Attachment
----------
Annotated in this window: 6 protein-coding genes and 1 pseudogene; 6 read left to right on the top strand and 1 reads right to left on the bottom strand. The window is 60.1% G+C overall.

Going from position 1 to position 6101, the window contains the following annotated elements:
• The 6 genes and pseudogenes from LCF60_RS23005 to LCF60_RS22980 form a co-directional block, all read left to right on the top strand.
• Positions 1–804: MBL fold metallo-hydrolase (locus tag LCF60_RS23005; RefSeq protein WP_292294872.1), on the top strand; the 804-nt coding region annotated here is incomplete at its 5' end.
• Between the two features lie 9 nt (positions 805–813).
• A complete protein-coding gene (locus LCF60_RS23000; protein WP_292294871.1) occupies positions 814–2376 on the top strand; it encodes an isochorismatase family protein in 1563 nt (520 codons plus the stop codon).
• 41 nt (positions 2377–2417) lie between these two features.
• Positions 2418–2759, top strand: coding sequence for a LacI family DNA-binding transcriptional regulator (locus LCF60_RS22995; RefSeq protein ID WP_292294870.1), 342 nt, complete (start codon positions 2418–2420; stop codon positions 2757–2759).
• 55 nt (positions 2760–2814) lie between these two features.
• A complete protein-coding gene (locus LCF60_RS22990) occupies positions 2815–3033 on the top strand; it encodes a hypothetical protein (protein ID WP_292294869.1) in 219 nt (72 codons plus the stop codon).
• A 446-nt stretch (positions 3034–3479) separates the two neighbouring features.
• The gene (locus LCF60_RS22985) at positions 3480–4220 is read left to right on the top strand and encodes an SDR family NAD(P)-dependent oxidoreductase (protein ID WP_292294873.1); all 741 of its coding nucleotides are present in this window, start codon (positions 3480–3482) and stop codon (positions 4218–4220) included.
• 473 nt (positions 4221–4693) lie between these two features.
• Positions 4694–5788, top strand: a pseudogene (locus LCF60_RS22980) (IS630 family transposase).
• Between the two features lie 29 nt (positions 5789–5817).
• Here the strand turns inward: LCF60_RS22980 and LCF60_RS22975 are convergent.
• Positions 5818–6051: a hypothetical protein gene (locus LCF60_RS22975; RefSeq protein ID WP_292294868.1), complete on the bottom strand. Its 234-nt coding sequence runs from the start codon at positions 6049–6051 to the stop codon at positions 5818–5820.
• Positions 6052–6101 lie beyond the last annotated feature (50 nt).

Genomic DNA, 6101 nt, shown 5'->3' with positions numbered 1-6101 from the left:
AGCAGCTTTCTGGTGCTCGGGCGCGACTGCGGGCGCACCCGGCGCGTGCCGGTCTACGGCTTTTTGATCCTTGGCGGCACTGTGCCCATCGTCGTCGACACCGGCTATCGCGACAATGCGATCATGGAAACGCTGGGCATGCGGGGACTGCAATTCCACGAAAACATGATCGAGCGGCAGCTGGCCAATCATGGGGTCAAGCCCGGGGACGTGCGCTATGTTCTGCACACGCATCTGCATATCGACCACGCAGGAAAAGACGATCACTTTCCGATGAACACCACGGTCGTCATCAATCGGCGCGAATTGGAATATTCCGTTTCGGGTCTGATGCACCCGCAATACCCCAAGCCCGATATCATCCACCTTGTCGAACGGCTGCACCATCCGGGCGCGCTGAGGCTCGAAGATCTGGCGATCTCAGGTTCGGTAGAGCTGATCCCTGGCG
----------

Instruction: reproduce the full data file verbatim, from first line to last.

Annotated in this window: 6 protein-coding genes and 1 pseudogene; 6 read left to right on the top strand and 1 reads right to left on the bottom strand. The window is 60.1% G+C overall.

Going from position 1 to position 6101, the window contains the following annotated elements:
• The 6 genes and pseudogenes from LCF60_RS23005 to LCF60_RS22980 form a co-directional block, all read left to right on the top strand.
• Positions 1–804: MBL fold metallo-hydrolase (locus tag LCF60_RS23005; RefSeq protein WP_292294872.1), on the top strand; the 804-nt coding region annotated here is incomplete at its 5' end.
• Between the two features lie 9 nt (positions 805–813).
• A complete protein-coding gene (locus LCF60_RS23000; protein WP_292294871.1) occupies positions 814–2376 on the top strand; it encodes an isochorismatase family protein in 1563 nt (520 codons plus the stop codon).
• 41 nt (positions 2377–2417) lie between these two features.
• Positions 2418–2759, top strand: coding sequence for a LacI family DNA-binding transcriptional regulator (locus LCF60_RS22995; RefSeq protein ID WP_292294870.1), 342 nt, complete (start codon positions 2418–2420; stop codon positions 2757–2759).
• 55 nt (positions 2760–2814) lie between these two features.
• A complete protein-coding gene (locus LCF60_RS22990) occupies positions 2815–3033 on the top strand; it encodes a hypothetical protein (protein ID WP_292294869.1) in 219 nt (72 codons plus the stop codon).
• A 446-nt stretch (positions 3034–3479) separates the two neighbouring features.
• The gene (locus LCF60_RS22985) at positions 3480–4220 is read left to right on the top strand and encodes an SDR family NAD(P)-dependent oxidoreductase (protein ID WP_292294873.1); all 741 of its coding nucleotides are present in this window, start codon (positions 3480–3482) and stop codon (positions 4218–4220) included.
• 473 nt (positions 4221–4693) lie between these two features.
• Positions 4694–5788, top strand: a pseudogene (locus LCF60_RS22980) (IS630 family transposase).
• Between the two features lie 29 nt (positions 5789–5817).
• Here the strand turns inward: LCF60_RS22980 and LCF60_RS22975 are convergent.
• Positions 5818–6051: a hypothetical protein gene (locus LCF60_RS22975; RefSeq protein ID WP_292294868.1), complete on the bottom strand. Its 234-nt coding sequence runs from the start codon at positions 6049–6051 to the stop codon at positions 5818–5820.
• Positions 6052–6101 lie beyond the last annotated feature (50 nt).

Genomic DNA, 6101 nt, shown 5'->3' with positions numbered 1-6101 from the left:
AGCAGCTTTCTGGTGCTCGGGCGCGACTGCGGGCGCACCCGGCGCGTGCCGGTCTACGGCTTTTTGATCCTTGGCGGCACTGTGCCCATCGTCGTCGACACCGGCTATCGCGACAATGCGATCATGGAAACGCTGGGCATGCGGGGACTGCAATTCCACGAAAACATGATCGAGCGGCAGCTGGCCAATCATGGGGTCAAGCCCGGGGACGTGCGCTATGTTCTGCACACGCATCTGCATATCGACCACGCAGGAAAAGACGATCACTTTCCGATGAACACCACGGTCGTCATCAATCGGCGCGAATTGGAATATTCCGTTTCGGGTCTGATGCACCCGCAATACCCCAAGCCCGATATCATCCACCTTGTCGAACGGCTGCACCATCCGGGCGCGCTGAGGCTCGAAGATCTGGCGATCTCAGGTTCGGTAGAGCTGATCCCTGGCG